Non-exclusive adoption would respect the lived reality of many foster children by legally recognizing all parents in their lives. Biological parents, even those who cannot reunify with their children, retain an important role for many foster children. Foster parents serve as functional parents and often see themselves, and are seen by children, as parents. Moreover, creating an additional legal path for foster children to leave foster care to new permanent families may help many children and families find legal options that minimize unnecessary litigation.

Some courts and legislators have recognized multiple parenthood, especially for children conceived through assisted reproductive technology (ART) and raised by same-sex partners. Yet multiple parenthood faces a core challenge — multiplying the number of legally recognized parents can multiply legal conflicts over children. Non-exclusive adoption in child welfare has a compelling answer. Child welfare law's experience with guardianship demonstrates that the law can effectively allocate parental authority to avoid such conflicts by granting the adoptive parent legal and primary physical custody. This experience also shows one field where multiple parenthood is less radical than it appears at first. While this result raises equality concerns in ART cases, it is appropriate in child welfare cases which, by definition, involve biological parents who have been found unfit and unable to reunify with their children.

In re Sanders and the Resurrection of Stanley v. Illinois, __ Cal. L. Rev. Circuit __ (forthcoming 2014). [SSRN]

Abstract: In 1972, the Supreme Court in Stanley v. Illinois declared that parents are entitled to a hearing on their fitness before the state places their children in foster care. Somewhat oddly, Stanley went on to be cited as a leading case regarding the rights of unwed fathers to object to private adoptions favored by mothers — an issue not present in Stanley. Odder still, most states routinely violated Stanley in child welfare cases — the context in which the Stanley rule arose. Most states apply the "one parent doctrine," which holds that finding one parent unfit justifies taking the child into foster care over the other parent's objections — even when that parent (usually the father) has seized his opportunity interest in the child and is thus entitled to the due process protections ordered in Stanley. Cases around the country adopting this doctrine ignored Stanley — many did not cite it at all and others noted it but offered no substantive discussion.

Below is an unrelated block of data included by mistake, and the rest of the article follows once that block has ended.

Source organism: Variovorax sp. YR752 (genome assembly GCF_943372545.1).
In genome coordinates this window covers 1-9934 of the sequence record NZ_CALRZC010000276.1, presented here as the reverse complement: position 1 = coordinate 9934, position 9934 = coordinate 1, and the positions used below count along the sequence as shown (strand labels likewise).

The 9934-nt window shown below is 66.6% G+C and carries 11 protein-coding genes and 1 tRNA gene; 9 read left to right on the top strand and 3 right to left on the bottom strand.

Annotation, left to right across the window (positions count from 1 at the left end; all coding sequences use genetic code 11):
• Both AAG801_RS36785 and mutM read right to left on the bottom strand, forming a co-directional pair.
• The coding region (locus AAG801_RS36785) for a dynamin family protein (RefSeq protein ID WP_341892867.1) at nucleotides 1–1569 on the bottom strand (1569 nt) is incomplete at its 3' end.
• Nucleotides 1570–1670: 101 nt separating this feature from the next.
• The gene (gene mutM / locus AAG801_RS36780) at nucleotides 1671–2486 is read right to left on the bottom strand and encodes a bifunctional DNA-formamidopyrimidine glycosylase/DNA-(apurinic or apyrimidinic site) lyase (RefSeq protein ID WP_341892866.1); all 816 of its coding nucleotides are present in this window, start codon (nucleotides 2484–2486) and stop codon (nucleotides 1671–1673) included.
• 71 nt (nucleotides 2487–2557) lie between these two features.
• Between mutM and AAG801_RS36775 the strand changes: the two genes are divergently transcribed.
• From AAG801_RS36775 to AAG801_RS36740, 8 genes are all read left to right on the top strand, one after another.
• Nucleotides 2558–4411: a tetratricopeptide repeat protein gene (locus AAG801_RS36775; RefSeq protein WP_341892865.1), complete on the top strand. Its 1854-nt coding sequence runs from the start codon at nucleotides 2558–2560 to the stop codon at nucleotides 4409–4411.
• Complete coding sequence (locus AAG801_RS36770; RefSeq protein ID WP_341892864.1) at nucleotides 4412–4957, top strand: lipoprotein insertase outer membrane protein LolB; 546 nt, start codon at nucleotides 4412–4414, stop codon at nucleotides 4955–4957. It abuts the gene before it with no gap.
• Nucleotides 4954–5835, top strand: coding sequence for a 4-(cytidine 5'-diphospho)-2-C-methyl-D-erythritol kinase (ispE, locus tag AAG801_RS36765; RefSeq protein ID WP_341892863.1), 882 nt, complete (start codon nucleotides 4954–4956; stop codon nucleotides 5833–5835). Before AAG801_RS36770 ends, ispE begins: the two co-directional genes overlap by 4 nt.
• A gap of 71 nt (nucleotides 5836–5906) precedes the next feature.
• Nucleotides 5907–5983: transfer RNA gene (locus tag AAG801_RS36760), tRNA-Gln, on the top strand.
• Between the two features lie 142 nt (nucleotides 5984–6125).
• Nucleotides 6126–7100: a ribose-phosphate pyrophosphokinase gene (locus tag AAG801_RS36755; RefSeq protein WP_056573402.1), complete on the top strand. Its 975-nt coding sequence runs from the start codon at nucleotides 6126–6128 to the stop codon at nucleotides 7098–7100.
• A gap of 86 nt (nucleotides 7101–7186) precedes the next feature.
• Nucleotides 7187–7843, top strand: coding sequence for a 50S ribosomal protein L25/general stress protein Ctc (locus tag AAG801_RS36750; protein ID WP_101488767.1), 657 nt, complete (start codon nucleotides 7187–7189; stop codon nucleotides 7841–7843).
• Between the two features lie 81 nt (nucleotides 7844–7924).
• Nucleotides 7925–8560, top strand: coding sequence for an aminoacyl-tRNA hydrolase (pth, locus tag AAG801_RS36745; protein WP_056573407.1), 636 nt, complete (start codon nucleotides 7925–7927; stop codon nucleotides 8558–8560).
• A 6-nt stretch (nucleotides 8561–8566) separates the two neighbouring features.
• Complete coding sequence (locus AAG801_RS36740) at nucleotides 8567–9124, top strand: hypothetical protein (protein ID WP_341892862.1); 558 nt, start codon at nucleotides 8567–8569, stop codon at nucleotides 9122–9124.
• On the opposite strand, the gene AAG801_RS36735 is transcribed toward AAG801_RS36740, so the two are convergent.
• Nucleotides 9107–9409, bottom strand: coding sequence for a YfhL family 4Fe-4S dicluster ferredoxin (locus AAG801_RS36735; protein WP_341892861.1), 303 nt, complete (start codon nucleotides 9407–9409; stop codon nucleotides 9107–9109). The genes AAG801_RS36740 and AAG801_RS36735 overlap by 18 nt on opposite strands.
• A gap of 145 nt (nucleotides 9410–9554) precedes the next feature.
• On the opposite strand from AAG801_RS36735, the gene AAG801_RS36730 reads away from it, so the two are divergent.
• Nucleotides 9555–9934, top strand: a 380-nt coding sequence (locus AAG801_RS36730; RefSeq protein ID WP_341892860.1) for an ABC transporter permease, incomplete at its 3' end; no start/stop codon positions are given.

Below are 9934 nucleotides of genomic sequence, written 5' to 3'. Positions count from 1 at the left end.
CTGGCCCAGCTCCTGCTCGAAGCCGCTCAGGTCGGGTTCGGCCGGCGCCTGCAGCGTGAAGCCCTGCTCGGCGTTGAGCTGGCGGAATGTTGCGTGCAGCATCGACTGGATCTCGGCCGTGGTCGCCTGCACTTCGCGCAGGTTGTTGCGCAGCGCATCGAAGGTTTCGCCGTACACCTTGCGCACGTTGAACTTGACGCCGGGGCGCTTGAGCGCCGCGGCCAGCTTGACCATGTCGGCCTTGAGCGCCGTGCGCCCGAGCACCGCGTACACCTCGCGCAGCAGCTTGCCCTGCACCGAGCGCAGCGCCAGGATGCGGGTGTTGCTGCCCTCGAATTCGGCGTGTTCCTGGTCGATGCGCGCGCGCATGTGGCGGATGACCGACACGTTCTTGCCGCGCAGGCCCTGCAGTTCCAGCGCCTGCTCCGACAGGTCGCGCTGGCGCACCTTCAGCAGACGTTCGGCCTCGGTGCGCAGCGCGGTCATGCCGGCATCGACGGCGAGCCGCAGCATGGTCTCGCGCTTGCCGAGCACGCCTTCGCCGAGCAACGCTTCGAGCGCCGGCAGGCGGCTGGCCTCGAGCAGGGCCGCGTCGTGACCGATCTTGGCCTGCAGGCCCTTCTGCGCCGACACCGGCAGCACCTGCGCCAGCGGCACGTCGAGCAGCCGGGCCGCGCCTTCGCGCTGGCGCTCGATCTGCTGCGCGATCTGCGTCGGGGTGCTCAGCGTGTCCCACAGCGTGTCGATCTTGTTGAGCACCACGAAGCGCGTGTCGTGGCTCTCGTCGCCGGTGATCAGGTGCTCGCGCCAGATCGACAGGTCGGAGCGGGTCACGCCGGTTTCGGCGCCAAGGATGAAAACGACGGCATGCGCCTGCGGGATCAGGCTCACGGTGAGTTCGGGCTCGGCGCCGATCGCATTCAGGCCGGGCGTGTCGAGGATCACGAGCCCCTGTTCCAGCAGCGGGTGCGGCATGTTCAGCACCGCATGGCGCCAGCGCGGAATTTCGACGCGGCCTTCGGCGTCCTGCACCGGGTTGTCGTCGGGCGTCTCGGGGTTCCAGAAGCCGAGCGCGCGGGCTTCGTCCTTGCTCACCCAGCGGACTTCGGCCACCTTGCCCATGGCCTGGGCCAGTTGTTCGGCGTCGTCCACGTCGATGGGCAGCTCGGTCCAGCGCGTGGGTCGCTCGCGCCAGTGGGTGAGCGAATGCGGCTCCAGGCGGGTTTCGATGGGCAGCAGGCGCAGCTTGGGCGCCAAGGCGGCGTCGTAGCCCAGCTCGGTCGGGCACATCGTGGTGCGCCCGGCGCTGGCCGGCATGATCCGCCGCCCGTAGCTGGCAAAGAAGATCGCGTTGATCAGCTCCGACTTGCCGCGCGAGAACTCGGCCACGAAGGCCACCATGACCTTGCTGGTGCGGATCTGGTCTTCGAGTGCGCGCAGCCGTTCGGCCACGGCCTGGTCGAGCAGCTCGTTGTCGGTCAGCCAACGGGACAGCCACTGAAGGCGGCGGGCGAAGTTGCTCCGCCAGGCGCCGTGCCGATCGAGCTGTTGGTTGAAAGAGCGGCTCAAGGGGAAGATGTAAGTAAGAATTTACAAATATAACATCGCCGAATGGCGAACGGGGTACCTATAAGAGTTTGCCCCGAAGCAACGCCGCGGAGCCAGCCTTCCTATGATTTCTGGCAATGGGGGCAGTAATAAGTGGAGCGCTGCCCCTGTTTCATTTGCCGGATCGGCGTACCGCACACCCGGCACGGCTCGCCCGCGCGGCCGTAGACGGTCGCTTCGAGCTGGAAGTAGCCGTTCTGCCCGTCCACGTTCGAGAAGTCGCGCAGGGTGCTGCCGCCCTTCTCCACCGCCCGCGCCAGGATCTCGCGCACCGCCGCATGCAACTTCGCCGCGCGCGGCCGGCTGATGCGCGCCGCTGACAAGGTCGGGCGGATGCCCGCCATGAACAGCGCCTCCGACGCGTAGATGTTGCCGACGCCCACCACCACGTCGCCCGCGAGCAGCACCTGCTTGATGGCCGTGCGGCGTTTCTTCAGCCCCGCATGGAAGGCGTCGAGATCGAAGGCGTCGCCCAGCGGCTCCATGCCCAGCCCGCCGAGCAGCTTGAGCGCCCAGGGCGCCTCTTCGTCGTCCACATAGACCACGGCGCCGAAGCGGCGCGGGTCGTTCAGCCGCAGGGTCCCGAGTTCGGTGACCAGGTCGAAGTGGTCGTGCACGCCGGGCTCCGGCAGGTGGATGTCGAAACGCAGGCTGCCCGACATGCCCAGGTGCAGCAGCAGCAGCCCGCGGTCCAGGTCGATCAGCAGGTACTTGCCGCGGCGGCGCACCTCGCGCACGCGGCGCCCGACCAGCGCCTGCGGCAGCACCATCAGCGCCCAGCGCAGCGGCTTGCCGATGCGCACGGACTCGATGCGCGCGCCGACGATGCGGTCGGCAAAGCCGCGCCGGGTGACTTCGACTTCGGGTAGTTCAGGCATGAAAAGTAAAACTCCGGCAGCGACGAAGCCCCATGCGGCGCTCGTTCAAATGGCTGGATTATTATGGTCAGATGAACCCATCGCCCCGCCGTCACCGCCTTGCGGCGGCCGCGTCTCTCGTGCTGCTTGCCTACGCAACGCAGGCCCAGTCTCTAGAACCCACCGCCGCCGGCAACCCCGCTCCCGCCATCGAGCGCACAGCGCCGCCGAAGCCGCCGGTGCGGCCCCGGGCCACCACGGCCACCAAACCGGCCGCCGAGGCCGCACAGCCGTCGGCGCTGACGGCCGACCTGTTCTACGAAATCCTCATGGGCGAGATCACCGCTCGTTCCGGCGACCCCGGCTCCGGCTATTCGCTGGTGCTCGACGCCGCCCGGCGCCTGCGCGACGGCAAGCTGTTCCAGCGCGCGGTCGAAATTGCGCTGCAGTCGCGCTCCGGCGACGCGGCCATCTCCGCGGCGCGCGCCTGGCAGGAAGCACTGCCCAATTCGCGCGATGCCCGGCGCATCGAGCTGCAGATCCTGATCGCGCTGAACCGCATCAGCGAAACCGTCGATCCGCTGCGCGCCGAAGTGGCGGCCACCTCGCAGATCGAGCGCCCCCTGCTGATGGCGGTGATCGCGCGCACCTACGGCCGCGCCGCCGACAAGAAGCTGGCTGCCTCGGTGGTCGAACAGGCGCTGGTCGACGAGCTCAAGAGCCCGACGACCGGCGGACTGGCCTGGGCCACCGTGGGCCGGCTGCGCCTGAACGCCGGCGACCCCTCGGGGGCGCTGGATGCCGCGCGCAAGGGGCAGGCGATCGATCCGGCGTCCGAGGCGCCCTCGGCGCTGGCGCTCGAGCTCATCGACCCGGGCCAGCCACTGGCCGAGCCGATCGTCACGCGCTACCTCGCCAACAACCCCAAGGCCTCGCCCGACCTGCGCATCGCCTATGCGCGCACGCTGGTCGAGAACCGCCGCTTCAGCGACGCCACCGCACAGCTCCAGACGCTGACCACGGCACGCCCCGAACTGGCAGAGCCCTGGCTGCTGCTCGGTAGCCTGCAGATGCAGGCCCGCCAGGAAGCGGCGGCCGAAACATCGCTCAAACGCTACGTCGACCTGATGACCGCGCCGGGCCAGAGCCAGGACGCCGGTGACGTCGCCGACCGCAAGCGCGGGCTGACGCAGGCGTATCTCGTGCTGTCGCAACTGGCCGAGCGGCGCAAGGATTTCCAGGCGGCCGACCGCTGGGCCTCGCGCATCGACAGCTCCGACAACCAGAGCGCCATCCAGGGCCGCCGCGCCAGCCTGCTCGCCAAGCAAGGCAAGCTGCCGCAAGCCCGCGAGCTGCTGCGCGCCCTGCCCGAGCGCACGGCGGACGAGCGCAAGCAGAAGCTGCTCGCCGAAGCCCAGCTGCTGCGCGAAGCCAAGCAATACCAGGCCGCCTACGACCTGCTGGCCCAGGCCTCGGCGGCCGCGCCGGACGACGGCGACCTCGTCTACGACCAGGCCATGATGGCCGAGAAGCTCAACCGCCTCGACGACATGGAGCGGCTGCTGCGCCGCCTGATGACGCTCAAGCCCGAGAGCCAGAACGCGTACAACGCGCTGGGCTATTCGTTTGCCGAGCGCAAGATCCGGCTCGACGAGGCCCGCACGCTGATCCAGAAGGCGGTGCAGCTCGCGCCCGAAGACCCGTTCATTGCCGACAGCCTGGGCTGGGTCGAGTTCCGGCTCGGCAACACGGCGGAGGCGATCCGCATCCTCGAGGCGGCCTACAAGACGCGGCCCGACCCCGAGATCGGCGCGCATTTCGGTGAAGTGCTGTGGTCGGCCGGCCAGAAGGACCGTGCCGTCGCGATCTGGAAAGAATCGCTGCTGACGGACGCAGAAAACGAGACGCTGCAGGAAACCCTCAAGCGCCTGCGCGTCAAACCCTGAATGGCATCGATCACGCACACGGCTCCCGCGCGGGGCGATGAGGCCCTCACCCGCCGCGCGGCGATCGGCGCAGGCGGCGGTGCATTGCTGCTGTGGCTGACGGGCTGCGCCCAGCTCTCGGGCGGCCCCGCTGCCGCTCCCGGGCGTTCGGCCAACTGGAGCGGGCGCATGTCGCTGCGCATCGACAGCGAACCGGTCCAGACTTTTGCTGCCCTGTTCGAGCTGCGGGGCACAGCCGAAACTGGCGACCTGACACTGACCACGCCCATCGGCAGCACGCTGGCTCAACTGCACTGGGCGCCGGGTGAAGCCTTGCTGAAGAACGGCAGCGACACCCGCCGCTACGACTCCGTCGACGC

This article argues that this trend may be changing. The Michigan Supreme Court held earlier this year that the one parent doctrine is unconstitutional, explaining at length, and with heavy reliance on Stanley, that the state must prove its case against parents before taking their children. This decision — In re Sanders — hopefully portends a welcome resurrection of Stanley v. Illinois in the foster care context. Such a resurrection would impose a core due process protection in an important body of cases. It would reinforce the policy — also articulated in Stanley — that due process protections are essential to determine whether a child's interest in protection of maltreatment or remaining with her family trump. And it would attack the gender stereotypes and other unhelpful heuristics that too often lead to poor decisions in child welfare cases.

Towards a Public Health Legal Structure for Child Welfare, 92 Neb. L. Rev. 897 (2014). [SSRN]

Abstract: The present American child welfare system infringes upon the fundamental liberty interests of millions of children and parents, is adversarial and punitive, and fails to prevent child maltreatment or protect children adequately from its most severe forms. Many in the field now recognize that a public health model would more effectively support the parent-child relationship and protecting children from maltreatment than the current paradigm. Despite much attention to such an approach, the field has yet to develop a clear vision for how the law could or should support a public health approach or shape the actions of individuals and institutions best suited to lead a public health response. This Article is the first to identify the core legal reforms necessary to shape a public health approach to child welfare.